Chigwell services is a name that has been applied to two service areas on the M11.
The original and best-known plan has a story behind it.
The M11, like many other motorways, was meant to head much further into London then it actually does - some ten miles in this case. The story of Chigwell services is a fairly simple one: had the road been built to its full length then these services would have been needed, but as the bottom end of it was never built, they're not. The unbuilt extension also explains why the M11 'starts' at J4, a junction with a large gap in the middle of it.
It's all part of the London Ringways, a plan which is covered in great detail over on CBRD.
In 1971 the plans for the services went to a public inquiry as they were very controversial, with the MP for Chigwell saying it would "ruin the amenities of a beautiful place". It passed and preparation works were completed.
Even the Ministry knew the services would be quiet, as they suggested it should only have a petrol station and café, and requested it had single-storey buildings only. It would have one of the first services to sell only one type of fuel. The site is 36 acres.
Under the false understanding that the M11 would be completed, in 1972 and again twice in 1976, operators were invited to bid to run the services. The 1972 bid received no replies, the 1976 one received one reply from Trusthouse Forte who went on to win the contract and local planning permission.
However, reflecting on the likely success of the services and their own financial position at the time, Forte pulled out soon after winning. The services went to tender again, this time receiving no replies.
Further services were planned at Harlow and Newport. Birchanger Green, which is mid-way between these two places, opened in 1988 and is the M11's only services. Once this opened, Chigwell was seemingly cancelled permanently.
Until 1996, the Highways Agency still owned the land.
Planners at this site were inspired by Aust, and considered building a similar site here at M11 J5.
Within the services, the ground is lower than the motorway surrounding it, with a subway connecting the two sides. The services would have looked very similar to Burtonwood, also close to the end of a motorway. After the plans were dropped the site was turned into a police control depot and an emergency turn-around point for authorised vehicles, to do this a narrow overbridge with a 28 tonne weight limit was erected, as despite the space for connections to the local road network being available, they were never built.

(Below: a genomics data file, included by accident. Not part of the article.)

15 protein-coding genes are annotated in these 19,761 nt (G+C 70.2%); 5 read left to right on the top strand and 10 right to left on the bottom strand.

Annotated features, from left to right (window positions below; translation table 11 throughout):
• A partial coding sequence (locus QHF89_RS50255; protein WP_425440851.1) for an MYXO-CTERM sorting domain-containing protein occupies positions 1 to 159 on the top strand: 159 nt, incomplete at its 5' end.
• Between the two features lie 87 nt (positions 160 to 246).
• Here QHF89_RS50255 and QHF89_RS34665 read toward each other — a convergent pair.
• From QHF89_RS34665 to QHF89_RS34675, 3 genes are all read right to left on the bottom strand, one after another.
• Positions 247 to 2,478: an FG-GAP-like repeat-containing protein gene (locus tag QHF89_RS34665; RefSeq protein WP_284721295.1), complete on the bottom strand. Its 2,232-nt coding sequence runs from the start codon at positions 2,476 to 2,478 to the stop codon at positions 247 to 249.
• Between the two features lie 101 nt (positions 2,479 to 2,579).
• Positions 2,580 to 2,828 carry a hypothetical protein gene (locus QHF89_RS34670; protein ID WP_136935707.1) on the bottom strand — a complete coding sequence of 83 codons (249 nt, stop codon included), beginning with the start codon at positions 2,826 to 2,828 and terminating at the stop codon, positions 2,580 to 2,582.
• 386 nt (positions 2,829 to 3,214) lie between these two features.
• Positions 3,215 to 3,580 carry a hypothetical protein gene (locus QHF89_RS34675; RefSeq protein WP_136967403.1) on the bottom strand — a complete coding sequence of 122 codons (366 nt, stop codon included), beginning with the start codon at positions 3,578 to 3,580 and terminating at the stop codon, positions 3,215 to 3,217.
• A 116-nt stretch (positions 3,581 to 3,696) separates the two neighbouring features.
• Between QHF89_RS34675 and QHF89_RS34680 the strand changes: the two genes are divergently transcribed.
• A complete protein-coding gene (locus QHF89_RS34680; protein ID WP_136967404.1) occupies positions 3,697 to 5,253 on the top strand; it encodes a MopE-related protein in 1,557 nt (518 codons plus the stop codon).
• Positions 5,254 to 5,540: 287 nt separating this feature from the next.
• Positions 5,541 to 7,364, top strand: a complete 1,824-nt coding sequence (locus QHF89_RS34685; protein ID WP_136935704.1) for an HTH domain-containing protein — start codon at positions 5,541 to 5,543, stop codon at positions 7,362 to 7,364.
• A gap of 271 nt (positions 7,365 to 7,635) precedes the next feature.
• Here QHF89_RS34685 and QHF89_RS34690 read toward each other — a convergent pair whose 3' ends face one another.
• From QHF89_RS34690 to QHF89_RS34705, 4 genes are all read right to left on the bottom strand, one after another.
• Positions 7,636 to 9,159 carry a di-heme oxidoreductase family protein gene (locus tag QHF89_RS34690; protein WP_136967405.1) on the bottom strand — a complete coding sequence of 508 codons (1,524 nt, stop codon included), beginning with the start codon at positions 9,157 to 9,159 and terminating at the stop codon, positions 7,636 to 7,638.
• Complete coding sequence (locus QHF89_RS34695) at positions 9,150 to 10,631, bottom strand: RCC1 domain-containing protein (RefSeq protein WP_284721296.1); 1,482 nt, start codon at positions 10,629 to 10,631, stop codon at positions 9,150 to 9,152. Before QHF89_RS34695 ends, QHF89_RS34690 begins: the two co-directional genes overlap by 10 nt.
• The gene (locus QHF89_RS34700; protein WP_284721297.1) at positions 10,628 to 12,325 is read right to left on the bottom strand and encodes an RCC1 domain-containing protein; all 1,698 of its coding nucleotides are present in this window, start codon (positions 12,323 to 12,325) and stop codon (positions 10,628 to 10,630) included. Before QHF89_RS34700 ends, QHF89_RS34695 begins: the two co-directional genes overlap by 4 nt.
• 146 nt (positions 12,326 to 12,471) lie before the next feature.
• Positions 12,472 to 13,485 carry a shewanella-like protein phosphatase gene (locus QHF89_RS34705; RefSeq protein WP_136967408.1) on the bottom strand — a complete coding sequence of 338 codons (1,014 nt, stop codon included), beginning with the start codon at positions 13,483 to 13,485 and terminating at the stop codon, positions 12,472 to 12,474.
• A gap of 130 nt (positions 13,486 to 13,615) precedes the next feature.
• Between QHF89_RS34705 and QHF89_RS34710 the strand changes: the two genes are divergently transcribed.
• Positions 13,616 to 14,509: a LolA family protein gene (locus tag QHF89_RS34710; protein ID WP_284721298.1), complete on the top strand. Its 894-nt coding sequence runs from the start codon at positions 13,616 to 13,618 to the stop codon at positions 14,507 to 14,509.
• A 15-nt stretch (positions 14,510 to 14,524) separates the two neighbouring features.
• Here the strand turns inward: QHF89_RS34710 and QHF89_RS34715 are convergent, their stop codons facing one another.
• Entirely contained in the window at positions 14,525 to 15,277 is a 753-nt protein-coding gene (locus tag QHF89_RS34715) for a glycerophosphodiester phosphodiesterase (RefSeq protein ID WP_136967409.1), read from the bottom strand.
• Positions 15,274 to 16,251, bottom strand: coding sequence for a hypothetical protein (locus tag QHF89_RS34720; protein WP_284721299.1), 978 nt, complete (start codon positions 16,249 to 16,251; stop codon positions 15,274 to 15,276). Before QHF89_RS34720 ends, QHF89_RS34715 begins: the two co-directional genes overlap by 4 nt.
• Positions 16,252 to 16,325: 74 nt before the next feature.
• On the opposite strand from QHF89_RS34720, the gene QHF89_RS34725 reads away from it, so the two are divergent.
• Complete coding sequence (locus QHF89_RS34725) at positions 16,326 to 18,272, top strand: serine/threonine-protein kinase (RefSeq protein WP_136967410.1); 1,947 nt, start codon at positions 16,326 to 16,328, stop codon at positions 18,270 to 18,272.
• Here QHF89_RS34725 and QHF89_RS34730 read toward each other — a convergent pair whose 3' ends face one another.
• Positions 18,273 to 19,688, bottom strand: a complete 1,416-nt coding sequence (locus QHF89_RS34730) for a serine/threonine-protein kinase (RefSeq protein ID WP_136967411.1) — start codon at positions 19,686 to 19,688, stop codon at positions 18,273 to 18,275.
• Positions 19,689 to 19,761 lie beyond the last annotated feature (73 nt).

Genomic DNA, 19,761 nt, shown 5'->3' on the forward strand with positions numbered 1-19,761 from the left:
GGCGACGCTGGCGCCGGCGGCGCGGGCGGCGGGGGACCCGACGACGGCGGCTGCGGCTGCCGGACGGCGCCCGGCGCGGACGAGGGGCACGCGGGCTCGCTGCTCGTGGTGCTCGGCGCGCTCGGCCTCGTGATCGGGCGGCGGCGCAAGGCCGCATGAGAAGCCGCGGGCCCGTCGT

In 2009 the southbound site was ear-marked by the Olympic delivery authority as a temporary, off site logistics facility to manage all inbound construction traffic into the more congested London site. The 33,000m² site was designed to provide security screening, scheduling and vehicle marshalling facilities of all inbound goods, controlling deliveries in real time in line with the site’s requirements. PJ Carey Construction, part of the Carey Group Plc, were awarded the contract to construct the project. The site was run by DHL until the Olympic 'Games period' had finished in December 2012. There was the option available to DHL that after the Olympic use it may be used as a commercial venture, however as of December 2012 the site is being put back to it's original pre-2009 condition of 'green land' and the subway which had been in-filled has been dug out once more. The Road Haulage Association have suggested it becomes a truckstop and are campaigning to see this happen.
They are also considering turning the northbound side in to a park and ride unit.
The address of the compound is still referred to as "Chigwell Motorway Service Area".
In 1996, Extra put in a planning application to build a full service area (including motel) to the south-east of M11 J5. This went to appeal, but was withdrawn in 1998.
There are many unanswered questions surrounding this plan: the first is why, and the second is what they'd have done about the layout of M11 J5 not currently allowing you to join and leave in the same direction.
The issue of "why" is more perplexing than it may seem - while the M11 has had a problem with a lack of services, most of the issue is much further north than here, where Birchanger Green already exists.